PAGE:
The Beach Diaries 2013 – #1 in an Occasional Series
I can’t switch it off. Over the course of two full summers spent people-watching and consciously tilting an ear towards the conversations of strangers, I’ve infected myself with an instinctive, unstoppable urge to be constantly gathering material while I’m at the beach. Like a sleeping dog who twitches upright at the rustle of a pocket, I’m in a permanent state of alert, never fully able to relax, and helpless to stop my inner voice from rambling off pretentious internal narrations about the things going on around me. As I’ve already said, there won’t be any more books, but an occasional long-form, long-winded piece on here, two or three times this summer, might act as enough middle-ground to keep me sane. So here we are.
The problem is that once you become aware of it, just like Roddy Piper putting on the sunglasses in They Live, it’s clear that there’s material everywhere you look, and you can’t unsee it. The world and its inhabitants and their actions are just too awful and beautiful to go unrecorded, even if you’re not going to stick it in a book. As if to prove a point, the first human voice I hear on leaving the house is shouted into the street through an open front door.
“… fuckin’ niggers…” it yells, with a “Cuh!” intonation, like he’ll add “Those cheeky little tinkers!” once I’ve gotten out of earshot.
Once at the beach, I wonder if I’ll feel any different than previous summers, having spent the last few months sweating out an intense, daily hour of yoga, and getting into semi-decent shape. Would I strut inside my lowest-waist-size-ever ¾ length shorts like a peacock, with an “Alright, ladies?” twinkle behind the shades, aggressively sunning myself dead-centre of the promenade while people step around me, feeling like King Sex of Fuck-Town? No, is the answer. I wasn’t aware of any great change in my self-image, or head-cocked puff of the chest when passing groups of sunbathing women. Perhaps if I eventually carve myself out a Ravishing Rick Rude torso, I might feel — or act — differently about my place in the social landscape, shit, I might even switch sides and become a shirtless lad; but for now, same old ‘ting.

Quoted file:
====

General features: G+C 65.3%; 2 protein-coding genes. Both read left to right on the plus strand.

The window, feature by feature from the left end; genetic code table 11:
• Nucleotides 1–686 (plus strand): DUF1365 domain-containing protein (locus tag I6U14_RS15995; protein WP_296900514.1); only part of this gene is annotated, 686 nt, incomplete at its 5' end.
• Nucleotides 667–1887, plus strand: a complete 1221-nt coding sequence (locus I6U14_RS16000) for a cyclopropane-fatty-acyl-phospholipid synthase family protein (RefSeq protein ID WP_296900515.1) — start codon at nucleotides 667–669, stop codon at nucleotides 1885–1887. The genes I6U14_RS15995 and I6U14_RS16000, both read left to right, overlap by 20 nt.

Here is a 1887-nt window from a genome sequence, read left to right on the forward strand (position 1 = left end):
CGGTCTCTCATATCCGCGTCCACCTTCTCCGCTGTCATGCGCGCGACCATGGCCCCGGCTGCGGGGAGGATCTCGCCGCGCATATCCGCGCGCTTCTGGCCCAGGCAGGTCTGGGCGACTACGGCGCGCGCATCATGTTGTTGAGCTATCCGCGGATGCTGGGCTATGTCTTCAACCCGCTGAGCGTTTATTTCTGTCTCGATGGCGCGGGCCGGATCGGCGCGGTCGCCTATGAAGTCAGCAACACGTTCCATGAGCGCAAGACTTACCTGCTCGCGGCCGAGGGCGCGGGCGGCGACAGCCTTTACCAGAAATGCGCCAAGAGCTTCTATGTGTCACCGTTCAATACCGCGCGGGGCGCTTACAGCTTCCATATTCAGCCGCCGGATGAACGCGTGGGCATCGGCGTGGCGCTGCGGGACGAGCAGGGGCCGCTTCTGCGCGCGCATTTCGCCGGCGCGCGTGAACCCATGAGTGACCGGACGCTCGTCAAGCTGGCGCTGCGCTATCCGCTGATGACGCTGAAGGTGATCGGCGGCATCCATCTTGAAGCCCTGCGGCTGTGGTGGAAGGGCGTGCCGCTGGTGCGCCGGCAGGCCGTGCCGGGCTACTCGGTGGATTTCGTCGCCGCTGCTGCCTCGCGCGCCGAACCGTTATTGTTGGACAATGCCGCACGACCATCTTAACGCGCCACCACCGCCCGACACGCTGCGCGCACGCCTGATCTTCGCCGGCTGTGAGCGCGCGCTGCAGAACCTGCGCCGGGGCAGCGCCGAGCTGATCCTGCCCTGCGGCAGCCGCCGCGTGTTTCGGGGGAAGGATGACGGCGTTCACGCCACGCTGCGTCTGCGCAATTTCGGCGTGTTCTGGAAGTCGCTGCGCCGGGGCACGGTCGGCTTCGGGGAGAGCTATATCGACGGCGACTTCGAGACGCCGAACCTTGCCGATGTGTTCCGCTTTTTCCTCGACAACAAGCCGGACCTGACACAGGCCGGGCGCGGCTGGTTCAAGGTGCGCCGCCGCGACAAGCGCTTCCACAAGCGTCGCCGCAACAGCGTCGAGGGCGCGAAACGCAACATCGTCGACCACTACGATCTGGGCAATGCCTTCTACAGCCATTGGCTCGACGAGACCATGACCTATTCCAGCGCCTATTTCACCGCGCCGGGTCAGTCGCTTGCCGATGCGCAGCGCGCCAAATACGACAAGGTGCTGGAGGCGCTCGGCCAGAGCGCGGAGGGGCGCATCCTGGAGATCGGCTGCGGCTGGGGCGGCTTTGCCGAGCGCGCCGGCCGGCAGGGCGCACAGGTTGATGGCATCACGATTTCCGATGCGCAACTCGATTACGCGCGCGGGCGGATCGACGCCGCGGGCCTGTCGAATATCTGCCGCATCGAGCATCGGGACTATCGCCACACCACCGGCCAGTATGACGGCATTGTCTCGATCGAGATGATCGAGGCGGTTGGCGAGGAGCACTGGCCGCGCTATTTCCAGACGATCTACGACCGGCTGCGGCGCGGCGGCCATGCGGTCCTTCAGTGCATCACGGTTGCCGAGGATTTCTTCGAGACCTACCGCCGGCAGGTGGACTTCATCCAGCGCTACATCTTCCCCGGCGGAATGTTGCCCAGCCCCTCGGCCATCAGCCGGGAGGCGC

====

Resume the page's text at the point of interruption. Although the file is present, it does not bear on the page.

Men occupy this strange space where they’re neither a victim of terrible body-shaming, nor afforded the idea that, no matter what, they’re all beautiful in their own way. Quite rightly, there’s a big movement against the terrible media pressure on women to look a certain way, with spreads of rake-thin ‘perfect beach bodies’ alongside gleeful exposés of some actress who dared to have a fat knee on the red carpet, but the strange flip-side of that is the idea of the beautiful snowflake, where every woman is beautiful, and should accept themselves as such. Men though? Get over yourself, fatty/baldy/you arse-faced uggo. Not that I’m one of those laughable Men’s Rights idiots, nor am I sobbing because nobody’s tossing roses in my direction, and I don’t even know what point my meandering beach-mind is trying to make. Maybe it’s just that men don’t have that weird entitlement or right to feel attractive unless they literally are the male equivalent of those magazine-cover model types that people (correctly) rally against. As I ponder this, I try to picture a Dove advert with a load of ‘real men’, consisting of sweaty builders jiggling about in their underpants, saying how confident and sexy they feel now they’ve learned to love their bodies.
All I know is that Bernard Manning (or any overweight male celebrity of your choice) was never considered to be a beautiful man who should be proud of his sexy curves, he was just a fat fuck.